Most of us have seen the film The Miracle Worker.  It's the story of the teaching of young Helen Keller who was born deaf and blind but is eventually reached through the herculean efforts of her teacher and friend Annie Sullivan.  But did you know that Helen Keller was also a radical revolutionary? Once she learned how to read braille and then to write, she turned her significant intellectual powers to the question of the rights of working people, people with disabilities, and women's rights.  She was a suffragette and a trenchant critic of Woodrow Wilson.  Helen Keller was a Red.  Who knew?

Keller joined the Industrial Workers of the World (IWW) in 1912.  In an interview from 1916 she describes why she became a member of the IWW.

"What are you committed to--education or revolution?" 
"Revolution." She answered decisively. "We can't have education without
revolution. We have tried peace education for 1,900 years and it has
failed. Let us try revolution and see what it will do now
"I am not for peace at all hazards. I regret this war, but I have never
regretted the blood of the thousands spilled during the French
Revolution. And the workers are learning how to stand alone. They are
learning a lesson they will apply to their own good out in the trenches.
Generals testify to the splendid initiative the workers in the trenches
take. if they can do that for their masters you can be sure they will do
that for themselves when they have taken matters into their own hands.

"And don't forget workers are getting their discipline in the trenches,"
Miss Keller continued. "They are acquiring the will to combat.
"My cause will emerge from the trenches stronger than it ever was. Under
the obvious battle waging there, there is an invisible battle for the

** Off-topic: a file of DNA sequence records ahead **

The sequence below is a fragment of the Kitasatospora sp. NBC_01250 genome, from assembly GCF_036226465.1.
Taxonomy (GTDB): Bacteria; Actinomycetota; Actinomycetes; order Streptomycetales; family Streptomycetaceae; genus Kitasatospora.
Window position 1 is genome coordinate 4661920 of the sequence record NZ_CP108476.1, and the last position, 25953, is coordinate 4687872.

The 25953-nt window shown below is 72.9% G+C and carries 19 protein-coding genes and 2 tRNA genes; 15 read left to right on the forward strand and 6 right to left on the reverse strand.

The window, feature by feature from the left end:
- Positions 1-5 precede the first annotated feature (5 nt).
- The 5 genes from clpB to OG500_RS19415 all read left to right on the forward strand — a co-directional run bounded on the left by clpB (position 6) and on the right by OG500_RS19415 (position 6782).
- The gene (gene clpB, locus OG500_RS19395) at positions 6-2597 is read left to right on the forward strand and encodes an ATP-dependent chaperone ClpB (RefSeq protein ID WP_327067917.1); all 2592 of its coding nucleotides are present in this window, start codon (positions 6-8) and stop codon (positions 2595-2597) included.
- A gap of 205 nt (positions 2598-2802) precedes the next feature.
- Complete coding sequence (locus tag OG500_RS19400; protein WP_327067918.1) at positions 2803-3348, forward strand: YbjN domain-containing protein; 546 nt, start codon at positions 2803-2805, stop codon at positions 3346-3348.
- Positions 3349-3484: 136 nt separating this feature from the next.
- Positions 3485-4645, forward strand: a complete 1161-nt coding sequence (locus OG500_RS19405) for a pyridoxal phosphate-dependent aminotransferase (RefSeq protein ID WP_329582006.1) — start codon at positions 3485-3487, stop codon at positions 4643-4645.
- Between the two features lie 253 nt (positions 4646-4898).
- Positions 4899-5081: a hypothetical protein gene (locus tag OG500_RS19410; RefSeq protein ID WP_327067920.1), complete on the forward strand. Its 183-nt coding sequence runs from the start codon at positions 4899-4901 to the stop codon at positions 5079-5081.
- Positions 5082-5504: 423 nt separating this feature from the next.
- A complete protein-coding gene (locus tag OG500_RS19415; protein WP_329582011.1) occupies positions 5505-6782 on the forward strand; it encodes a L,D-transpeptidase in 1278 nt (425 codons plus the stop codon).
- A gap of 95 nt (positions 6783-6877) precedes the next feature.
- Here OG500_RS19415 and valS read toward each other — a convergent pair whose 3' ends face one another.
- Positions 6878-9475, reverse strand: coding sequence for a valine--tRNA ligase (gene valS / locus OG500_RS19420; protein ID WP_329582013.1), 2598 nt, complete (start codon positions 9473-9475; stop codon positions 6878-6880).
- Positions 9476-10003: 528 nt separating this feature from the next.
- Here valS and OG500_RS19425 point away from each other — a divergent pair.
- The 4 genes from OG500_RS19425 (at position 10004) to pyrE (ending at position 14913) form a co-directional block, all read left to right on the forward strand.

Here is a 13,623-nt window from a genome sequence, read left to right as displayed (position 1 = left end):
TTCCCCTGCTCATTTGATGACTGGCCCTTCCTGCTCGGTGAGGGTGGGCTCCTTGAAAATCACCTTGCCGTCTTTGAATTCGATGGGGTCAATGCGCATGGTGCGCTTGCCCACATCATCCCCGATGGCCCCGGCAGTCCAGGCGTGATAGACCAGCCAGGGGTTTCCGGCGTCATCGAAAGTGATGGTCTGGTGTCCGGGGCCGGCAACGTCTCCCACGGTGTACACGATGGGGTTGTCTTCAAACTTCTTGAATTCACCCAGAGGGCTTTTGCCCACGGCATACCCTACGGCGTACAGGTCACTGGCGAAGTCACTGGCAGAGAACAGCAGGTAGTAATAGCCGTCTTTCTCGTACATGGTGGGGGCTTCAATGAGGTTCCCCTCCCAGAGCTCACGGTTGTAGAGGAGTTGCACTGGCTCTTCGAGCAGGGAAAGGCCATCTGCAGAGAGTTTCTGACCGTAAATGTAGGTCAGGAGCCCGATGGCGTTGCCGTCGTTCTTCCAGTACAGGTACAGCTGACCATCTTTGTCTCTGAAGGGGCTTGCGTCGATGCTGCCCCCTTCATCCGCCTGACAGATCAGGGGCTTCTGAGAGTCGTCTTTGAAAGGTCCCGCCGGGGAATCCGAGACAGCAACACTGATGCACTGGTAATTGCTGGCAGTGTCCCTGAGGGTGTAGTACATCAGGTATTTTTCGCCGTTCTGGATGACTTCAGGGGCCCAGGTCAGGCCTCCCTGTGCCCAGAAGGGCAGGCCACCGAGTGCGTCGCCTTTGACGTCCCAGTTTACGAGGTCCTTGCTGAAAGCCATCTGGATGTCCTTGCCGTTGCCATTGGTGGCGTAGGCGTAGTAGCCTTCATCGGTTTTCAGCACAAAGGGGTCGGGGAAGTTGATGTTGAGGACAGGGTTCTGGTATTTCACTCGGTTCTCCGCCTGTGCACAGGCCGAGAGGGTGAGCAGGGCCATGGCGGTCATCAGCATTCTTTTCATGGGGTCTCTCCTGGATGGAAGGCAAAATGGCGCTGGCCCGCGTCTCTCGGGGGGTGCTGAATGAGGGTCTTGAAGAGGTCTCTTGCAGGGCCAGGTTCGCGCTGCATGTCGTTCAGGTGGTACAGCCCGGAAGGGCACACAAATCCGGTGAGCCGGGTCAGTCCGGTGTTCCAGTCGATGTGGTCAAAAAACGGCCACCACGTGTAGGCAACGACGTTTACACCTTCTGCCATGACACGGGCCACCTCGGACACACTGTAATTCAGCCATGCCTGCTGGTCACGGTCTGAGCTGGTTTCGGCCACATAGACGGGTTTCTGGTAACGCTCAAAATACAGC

freedom of man."

In 1918, Keller penned a short article for The Liberator magazine where, in defense of the IWW, she wrote

The IWW is pitted against the whole profit-making system. It insists
that there can be no compromise so long as the majority of the working
class live in want, while the master class lives in luxury.
According to
its statement, “there can be no peace until the workers organize as a
class, take possession of the resources of the earth and the machinery
of production and distribution, and abolish the wage-system.” In other
words, the workers in their collectivity must own and operate all the
essential industrial institutions and secure to each laborer the full
value of his produce. I think it is for this declaration of democratic
purpose, and not for any wish to betray their country, that the IWW
members are being persecuted, beaten, imprisoned and murdered. 
Surely the demands of the IWW are just. It is right that the creators of
wealth should own what they create. When shall we learn that we are
related one to the other; that we are members of one body; that injury
to one is injury to all?
Until the spirit of love for our
fellow-workers, regardless of race, color, creed or sex, shall fill the
world, until the great mass of the people shall be filled with a sense
of responsibility for each other’s welfare, social justice cannot be
attained, and there can never be lasting peace upon earth.

Keller died in her sleep on June 1st, 1968 and in 2003 was featured on the Alabama state quarter.  Do you think the people in Alabama know that every time they use their state's quarter, they're handling an image of a died-in-the-wool socialist?  Color me skeptical.

Key Vote! April 5th!

Don't forget to mark your calendars, a critical vote (one might say a litmus test of the Angry Curd movement) is coming on April 5th.  The candidate that supports worker's rights is clearly...

A Case of Heresy